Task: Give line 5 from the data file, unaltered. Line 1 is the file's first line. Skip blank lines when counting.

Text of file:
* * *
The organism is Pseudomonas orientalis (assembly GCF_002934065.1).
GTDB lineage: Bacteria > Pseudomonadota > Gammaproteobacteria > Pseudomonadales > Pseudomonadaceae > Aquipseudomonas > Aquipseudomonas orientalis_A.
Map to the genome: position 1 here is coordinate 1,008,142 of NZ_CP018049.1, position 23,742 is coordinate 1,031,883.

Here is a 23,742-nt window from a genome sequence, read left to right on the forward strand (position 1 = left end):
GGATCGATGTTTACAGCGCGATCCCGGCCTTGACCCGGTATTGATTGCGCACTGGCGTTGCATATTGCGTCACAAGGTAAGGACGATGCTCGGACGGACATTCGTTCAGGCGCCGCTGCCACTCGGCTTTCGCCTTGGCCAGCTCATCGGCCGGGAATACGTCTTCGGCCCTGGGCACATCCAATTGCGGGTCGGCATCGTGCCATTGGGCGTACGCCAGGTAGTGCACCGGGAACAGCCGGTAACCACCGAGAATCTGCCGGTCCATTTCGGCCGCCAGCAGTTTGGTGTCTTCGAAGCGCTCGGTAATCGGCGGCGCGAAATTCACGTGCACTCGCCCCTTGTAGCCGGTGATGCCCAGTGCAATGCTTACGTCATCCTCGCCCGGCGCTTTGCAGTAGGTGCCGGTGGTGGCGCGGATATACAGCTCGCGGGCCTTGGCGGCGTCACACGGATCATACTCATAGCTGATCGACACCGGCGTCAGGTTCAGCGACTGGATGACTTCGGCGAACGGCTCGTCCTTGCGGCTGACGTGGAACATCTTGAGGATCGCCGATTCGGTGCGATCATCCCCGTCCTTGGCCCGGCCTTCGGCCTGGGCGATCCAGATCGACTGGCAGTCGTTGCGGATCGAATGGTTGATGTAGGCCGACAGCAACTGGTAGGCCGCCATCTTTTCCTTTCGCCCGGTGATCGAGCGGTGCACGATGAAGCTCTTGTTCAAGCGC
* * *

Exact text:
GGATCGATGTTTACAGCGCGATCCCGGCCTTGACCCGGTATTGATTGCGCACTGGCGTTGCATATTGCGTCACAAGGTAAGGACGATGCTCGGACGGACATTCGTTCAGGCGCCGCTGCCACTCGGCTTTCGCCTTGGCCAGCTCATCGGCCGGGAATACGTCTTCGGCCCTGGGCACATCCAATTGCGGGTCGGCATCGTGCCATTGGGCGTACGCCAGGTAGTGCACCGGGAACAGCCGGTAACCACCGAGAATCTGCCGGTCCATTTCGGCCGCCAGCAGTTTGGTGTCTTCGAAGCGCTCGGTAATCGGCGGCGCGAAATTCACGTGCACTCGCCCCTTGTAGCCGGTGATGCCCAGTGCAATGCTTACGTCATCCTCGCCCGGCGCTTTGCAGTAGGTGCCGGTGGTGGCGCGGATATACAGCTCGCGGGCCTTGGCGGCGTCACACGGATCATACTCATAGCTGATCGACACCGGCGTCAGGTTCAGCGACTGGATGACTTCGGCGAACGGCTCGTCCTTGCGGCTGACGTGGAACATCTTGAGGATCGCCGATTCGGTGCGATCATCCCCGTCCTTGGCCCGGCCTTCGGCCTGGGCGATCCAGATCGACTGGCAGTCGTTGCGGATCGAATGGTTGATGTAGGCCGACAGCAACTGGTAGGCCGCCATCTTTTCCTTTCGCCCGGTGATCGAGCGGTGCACGATGAAGCTCTTGTTCAAGCGC